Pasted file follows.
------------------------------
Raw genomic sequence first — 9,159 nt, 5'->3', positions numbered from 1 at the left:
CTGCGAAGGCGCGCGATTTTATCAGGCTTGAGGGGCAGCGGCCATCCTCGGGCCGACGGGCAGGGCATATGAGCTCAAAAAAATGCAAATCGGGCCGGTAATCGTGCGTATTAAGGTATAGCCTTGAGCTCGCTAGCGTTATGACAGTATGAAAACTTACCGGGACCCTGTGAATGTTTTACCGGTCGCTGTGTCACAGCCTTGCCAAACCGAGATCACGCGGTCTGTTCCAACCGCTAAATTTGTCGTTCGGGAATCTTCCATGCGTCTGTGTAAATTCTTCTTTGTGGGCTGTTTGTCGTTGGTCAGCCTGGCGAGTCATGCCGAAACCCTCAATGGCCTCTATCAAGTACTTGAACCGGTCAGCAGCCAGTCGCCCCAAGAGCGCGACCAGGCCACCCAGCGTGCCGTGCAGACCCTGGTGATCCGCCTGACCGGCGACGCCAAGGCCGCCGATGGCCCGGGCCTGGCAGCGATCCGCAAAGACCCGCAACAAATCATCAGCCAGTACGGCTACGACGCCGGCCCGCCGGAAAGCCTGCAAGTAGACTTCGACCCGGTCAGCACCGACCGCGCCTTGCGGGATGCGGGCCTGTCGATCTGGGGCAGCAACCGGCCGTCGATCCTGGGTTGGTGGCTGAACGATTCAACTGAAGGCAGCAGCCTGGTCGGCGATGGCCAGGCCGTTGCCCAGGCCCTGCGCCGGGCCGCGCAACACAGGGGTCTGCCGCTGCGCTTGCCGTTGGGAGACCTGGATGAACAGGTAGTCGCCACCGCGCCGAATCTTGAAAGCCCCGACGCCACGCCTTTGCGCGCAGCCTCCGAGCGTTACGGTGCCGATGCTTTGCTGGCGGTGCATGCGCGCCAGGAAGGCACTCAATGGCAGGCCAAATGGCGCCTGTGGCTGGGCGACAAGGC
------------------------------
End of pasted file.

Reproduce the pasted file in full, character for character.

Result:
Raw genomic sequence first — 9,159 nt, 5'->3', positions numbered from 1 at the left:
CTGCGAAGGCGCGCGATTTTATCAGGCTTGAGGGGCAGCGGCCATCCTCGGGCCGACGGGCAGGGCATATGAGCTCAAAAAAATGCAAATCGGGCCGGTAATCGTGCGTATTAAGGTATAGCCTTGAGCTCGCTAGCGTTATGACAGTATGAAAACTTACCGGGACCCTGTGAATGTTTTACCGGTCGCTGTGTCACAGCCTTGCCAAACCGAGATCACGCGGTCTGTTCCAACCGCTAAATTTGTCGTTCGGGAATCTTCCATGCGTCTGTGTAAATTCTTCTTTGTGGGCTGTTTGTCGTTGGTCAGCCTGGCGAGTCATGCCGAAACCCTCAATGGCCTCTATCAAGTACTTGAACCGGTCAGCAGCCAGTCGCCCCAAGAGCGCGACCAGGCCACCCAGCGTGCCGTGCAGACCCTGGTGATCCGCCTGACCGGCGACGCCAAGGCCGCCGATGGCCCGGGCCTGGCAGCGATCCGCAAAGACCCGCAACAAATCATCAGCCAGTACGGCTACGACGCCGGCCCGCCGGAAAGCCTGCAAGTAGACTTCGACCCGGTCAGCACCGACCGCGCCTTGCGGGATGCGGGCCTGTCGATCTGGGGCAGCAACCGGCCGTCGATCCTGGGTTGGTGGCTGAACGATTCAACTGAAGGCAGCAGCCTGGTCGGCGATGGCCAGGCCGTTGCCCAGGCCCTGCGCCGGGCCGCGCAACACAGGGGTCTGCCGCTGCGCTTGCCGTTGGGAGACCTGGATGAACAGGTAGTCGCCACCGCGCCGAATCTTGAAAGCCCCGACGCCACGCCTTTGCGCGCAGCCTCCGAGCGTTACGGTGCCGATGCTTTGCTGGCGGTGCATGCGCGCCAGGAAGGCACTCAATGGCAGGCCAAATGGCGCCTGTGGCTGGGCGACAAGGC